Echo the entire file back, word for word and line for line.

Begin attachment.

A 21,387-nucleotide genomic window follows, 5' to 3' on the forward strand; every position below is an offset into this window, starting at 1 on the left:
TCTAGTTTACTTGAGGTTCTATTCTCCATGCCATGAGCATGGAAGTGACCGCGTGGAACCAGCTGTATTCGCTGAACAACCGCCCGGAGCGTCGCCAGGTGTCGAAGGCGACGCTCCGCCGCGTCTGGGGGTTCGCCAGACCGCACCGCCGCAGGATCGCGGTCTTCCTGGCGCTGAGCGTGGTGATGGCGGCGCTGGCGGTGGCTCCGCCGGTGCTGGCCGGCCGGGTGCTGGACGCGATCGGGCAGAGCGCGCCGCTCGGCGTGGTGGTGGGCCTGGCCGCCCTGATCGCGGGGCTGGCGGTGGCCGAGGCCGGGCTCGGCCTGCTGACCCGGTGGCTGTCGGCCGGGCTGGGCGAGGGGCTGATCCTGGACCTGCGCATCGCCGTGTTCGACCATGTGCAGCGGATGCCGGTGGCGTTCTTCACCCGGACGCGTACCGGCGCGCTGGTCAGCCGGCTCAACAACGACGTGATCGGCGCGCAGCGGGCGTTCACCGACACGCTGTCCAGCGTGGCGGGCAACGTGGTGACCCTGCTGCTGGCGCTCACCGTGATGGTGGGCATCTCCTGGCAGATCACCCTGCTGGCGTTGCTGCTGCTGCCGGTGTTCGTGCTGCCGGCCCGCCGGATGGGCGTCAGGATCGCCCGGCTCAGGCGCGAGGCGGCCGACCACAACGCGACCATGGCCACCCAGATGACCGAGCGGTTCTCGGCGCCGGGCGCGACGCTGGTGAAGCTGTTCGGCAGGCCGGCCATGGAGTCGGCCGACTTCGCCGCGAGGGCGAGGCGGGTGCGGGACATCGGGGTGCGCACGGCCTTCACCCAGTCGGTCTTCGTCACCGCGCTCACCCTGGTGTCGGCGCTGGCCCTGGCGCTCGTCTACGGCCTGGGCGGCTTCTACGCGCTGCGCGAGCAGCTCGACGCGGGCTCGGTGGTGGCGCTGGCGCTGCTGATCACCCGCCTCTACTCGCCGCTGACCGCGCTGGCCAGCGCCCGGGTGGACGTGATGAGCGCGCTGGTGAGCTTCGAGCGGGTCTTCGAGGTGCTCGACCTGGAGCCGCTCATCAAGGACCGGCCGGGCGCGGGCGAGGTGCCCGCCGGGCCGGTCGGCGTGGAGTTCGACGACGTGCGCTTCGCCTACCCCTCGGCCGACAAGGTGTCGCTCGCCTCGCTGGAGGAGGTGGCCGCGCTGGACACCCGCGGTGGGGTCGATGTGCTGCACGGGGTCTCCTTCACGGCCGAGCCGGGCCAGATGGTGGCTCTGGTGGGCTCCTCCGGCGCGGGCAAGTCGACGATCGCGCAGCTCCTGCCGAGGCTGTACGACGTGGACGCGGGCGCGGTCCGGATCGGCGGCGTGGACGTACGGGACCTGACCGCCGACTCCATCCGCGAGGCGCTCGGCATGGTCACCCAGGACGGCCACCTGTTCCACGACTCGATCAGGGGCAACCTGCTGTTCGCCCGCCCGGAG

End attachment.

A 21,387-nucleotide genomic window follows, 5' to 3' on the forward strand; every position below is an offset into this window, starting at 1 on the left:
TCTAGTTTACTTGAGGTTCTATTCTCCATGCCATGAGCATGGAAGTGACCGCGTGGAACCAGCTGTATTCGCTGAACAACCGCCCGGAGCGTCGCCAGGTGTCGAAGGCGACGCTCCGCCGCGTCTGGGGGTTCGCCAGACCGCACCGCCGCAGGATCGCGGTCTTCCTGGCGCTGAGCGTGGTGATGGCGGCGCTGGCGGTGGCTCCGCCGGTGCTGGCCGGCCGGGTGCTGGACGCGATCGGGCAGAGCGCGCCGCTCGGCGTGGTGGTGGGCCTGGCCGCCCTGATCGCGGGGCTGGCGGTGGCCGAGGCCGGGCTCGGCCTGCTGACCCGGTGGCTGTCGGCCGGGCTGGGCGAGGGGCTGATCCTGGACCTGCGCATCGCCGTGTTCGACCATGTGCAGCGGATGCCGGTGGCGTTCTTCACCCGGACGCGTACCGGCGCGCTGGTCAGCCGGCTCAACAACGACGTGATCGGCGCGCAGCGGGCGTTCACCGACACGCTGTCCAGCGTGGCGGGCAACGTGGTGACCCTGCTGCTGGCGCTCACCGTGATGGTGGGCATCTCCTGGCAGATCACCCTGCTGGCGTTGCTGCTGCTGCCGGTGTTCGTGCTGCCGGCCCGCCGGATGGGCGTCAGGATCGCCCGGCTCAGGCGCGAGGCGGCCGACCACAACGCGACCATGGCCACCCAGATGACCGAGCGGTTCTCGGCGCCGGGCGCGACGCTGGTGAAGCTGTTCGGCAGGCCGGCCATGGAGTCGGCCGACTTCGCCGCGAGGGCGAGGCGGGTGCGGGACATCGGGGTGCGCACGGCCTTCACCCAGTCGGTCTTCGTCACCGCGCTCACCCTGGTGTCGGCGCTGGCCCTGGCGCTCGTCTACGGCCTGGGCGGCTTCTACGCGCTGCGCGAGCAGCTCGACGCGGGCTCGGTGGTGGCGCTGGCGCTGCTGATCACCCGCCTCTACTCGCCGCTGACCGCGCTGGCCAGCGCCCGGGTGGACGTGATGAGCGCGCTGGTGAGCTTCGAGCGGGTCTTCGAGGTGCTCGACCTGGAGCCGCTCATCAAGGACCGGCCGGGCGCGGGCGAGGTGCCCGCCGGGCCGGTCGGCGTGGAGTTCGACGACGTGCGCTTCGCCTACCCCTCGGCCGACAAGGTGTCGCTCGCCTCGCTGGAGGAGGTGGCCGCGCTGGACACCCGCGGTGGGGTCGATGTGCTGCACGGGGTCTCCTTCACGGCCGAGCCGGGCCAGATGGTGGCTCTGGTGGGCTCCTCCGGCGCGGGCAAGTCGACGATCGCGCAGCTCCTGCCGAGGCTGTACGACGTGGACGCGGGCGCGGTCCGGATCGGCGGCGTGGACGTACGGGACCTGACCGCCGACTCCATCCGCGAGGCGCTCGGCATGGTCACCCAGGACGGCCACCTGTTCCACGACTCGATCAGGGGCAACCTGCTGTTCGCCCGCCCGGAG